Star of the show – apart from George Bergier himself – at the veteran Chop House sommelier’s celebration of his 45 years in the Manchester hospitality trade was Wynn’s Coonawarra Estate Riesling 2005. At the special lunch in The Albert Square Chop House it accompanied a langoustine, crab and oyster starter, but you could easily pick it off the list just to sip there or at Thomas’s and Sam’s. For £28.95, you get a lovely Rieslingy orange blossom-with-kerosene nose and a palate of grapefruit, lime and an attractive chalkiness. 

George Bergier reads the funniest joke in the world at Albert Chop HouseGeorge Bergier reads the funniest joke in the world at Albert Chop House 

Staying with Down Under, I highly recommend  a white and a red from city centre merchants Hanging Ditch –  Mountford Estate Chardonnay 2009 (£40) and Paringa Peninsula Shiraz Viognier 2007 (£30).
The first is from Waipara in New Zealand and bears a strong resemblance to oak-aged Chablis, its concentrated fruit nutty and minerally; the second, from Victoria’s cool-climate Mornington Peninsula, softens out the meaty, peppery Shiraz fruit with  dash of apricotty Viognier, Cote Rotie style.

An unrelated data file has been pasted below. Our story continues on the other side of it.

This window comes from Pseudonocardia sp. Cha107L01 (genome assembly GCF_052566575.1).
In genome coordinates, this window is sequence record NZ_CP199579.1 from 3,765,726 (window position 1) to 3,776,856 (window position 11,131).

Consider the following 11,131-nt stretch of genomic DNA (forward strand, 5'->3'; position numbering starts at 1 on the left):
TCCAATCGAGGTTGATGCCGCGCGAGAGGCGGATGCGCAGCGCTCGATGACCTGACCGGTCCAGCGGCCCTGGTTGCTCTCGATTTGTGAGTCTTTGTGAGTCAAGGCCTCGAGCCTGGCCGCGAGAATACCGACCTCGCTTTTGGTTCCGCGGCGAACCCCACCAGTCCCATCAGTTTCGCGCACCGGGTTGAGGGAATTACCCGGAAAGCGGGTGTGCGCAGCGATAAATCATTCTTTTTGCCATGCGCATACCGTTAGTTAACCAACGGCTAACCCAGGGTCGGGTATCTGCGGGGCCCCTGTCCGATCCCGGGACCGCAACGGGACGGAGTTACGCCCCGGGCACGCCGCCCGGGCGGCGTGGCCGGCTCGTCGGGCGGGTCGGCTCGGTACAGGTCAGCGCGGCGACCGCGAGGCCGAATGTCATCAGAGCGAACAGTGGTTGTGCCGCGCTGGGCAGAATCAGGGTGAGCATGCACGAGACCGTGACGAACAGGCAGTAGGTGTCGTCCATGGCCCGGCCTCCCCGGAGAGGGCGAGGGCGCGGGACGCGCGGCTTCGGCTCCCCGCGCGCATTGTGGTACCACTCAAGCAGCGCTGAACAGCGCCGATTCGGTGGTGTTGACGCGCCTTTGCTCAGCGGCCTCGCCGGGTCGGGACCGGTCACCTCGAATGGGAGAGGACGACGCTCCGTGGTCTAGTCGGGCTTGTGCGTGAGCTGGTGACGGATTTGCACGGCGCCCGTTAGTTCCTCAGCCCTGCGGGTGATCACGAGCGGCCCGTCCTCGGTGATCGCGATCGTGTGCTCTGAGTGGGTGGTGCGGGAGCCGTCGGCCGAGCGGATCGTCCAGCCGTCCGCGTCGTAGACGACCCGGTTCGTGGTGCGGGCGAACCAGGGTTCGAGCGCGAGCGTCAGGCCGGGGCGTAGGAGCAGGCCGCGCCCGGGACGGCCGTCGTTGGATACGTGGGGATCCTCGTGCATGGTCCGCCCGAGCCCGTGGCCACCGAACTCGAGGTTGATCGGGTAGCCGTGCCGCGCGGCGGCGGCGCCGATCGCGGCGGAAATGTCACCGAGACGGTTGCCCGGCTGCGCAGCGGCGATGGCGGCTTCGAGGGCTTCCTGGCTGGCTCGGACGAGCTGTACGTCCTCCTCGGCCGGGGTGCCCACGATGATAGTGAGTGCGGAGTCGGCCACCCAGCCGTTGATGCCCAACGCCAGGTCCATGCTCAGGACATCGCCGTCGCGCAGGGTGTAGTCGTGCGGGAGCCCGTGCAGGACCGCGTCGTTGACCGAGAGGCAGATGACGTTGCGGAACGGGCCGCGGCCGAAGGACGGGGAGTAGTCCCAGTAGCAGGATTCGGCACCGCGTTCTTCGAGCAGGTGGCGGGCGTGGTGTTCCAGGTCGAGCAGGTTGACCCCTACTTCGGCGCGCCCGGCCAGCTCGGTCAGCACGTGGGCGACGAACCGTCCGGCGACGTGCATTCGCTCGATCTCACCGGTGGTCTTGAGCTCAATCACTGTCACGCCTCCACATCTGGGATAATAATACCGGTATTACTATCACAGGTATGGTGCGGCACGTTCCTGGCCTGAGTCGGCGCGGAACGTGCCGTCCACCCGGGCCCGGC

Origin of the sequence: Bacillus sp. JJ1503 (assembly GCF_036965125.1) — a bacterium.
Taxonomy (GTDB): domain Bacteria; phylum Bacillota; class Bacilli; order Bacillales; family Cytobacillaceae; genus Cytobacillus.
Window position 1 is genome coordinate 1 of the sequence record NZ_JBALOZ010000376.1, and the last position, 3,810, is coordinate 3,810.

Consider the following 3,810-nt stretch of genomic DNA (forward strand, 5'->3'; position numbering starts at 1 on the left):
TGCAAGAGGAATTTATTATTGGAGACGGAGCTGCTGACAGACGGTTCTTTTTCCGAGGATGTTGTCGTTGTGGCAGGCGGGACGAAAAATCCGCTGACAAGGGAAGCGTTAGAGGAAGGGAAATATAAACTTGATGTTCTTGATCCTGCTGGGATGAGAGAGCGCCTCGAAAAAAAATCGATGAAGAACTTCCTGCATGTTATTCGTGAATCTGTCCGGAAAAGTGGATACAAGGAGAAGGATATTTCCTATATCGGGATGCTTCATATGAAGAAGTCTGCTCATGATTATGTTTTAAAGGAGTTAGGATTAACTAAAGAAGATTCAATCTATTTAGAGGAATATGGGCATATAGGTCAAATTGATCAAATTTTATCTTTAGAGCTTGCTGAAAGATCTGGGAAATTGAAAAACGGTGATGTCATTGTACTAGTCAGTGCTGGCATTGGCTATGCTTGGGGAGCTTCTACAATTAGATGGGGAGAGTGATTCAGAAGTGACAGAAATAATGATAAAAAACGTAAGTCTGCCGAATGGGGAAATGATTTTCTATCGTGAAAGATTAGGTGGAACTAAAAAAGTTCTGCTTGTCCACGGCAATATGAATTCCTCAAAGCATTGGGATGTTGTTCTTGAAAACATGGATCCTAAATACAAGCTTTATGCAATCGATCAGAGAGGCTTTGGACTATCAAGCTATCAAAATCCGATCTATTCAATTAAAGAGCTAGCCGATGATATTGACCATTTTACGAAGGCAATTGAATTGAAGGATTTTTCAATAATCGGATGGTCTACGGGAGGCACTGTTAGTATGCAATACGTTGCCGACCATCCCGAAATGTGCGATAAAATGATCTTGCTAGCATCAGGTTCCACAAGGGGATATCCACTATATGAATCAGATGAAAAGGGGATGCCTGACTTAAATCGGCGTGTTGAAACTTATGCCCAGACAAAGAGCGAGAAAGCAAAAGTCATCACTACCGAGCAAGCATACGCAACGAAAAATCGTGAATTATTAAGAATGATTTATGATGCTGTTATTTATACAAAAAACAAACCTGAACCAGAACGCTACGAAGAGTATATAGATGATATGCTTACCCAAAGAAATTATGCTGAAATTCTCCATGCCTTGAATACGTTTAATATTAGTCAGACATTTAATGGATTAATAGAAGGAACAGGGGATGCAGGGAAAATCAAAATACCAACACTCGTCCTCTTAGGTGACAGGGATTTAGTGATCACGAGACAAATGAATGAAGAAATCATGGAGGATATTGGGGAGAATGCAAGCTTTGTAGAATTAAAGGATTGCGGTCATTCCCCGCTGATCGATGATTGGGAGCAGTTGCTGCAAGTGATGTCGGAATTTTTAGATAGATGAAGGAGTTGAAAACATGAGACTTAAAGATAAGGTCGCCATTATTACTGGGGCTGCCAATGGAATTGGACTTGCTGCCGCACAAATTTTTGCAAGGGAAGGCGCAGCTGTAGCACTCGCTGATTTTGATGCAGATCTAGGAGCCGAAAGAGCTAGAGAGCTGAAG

Both were sourced from indie Down Under specialists Hallowed Ground. Their next arrival at the Ditch is likely to be Ulithorne Frux Frugis Shiraz 2008 (RRP £31) from South Australia’s McClaren Vale. Hugely impressive at a recent tasting, it’s a big Oz Shiraz that displays an unusual elegance with oodles of vanilla, chocolate and juicy fruit. Much of the harvest is sold to go into Penfold’s Grange. Enough said.
Finally, to celebrate Fairtrade Fortnight try Fairhills Cabernet Petit Verdot (down from £7.99 to £6.49 at Tesco until March 10 2013), a big but elegant South African red full of jammy and black pepper flavours.

Inside the Endrizzi cellars in TrentinoInside the Endrizzi cellars in Trentino

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Lesley AtkinsMarch 5th 2013.

Hi Neil, Don't forget to mention http://www.vinceremos.co.uk who supply lovely organic wines to Bistro 1847!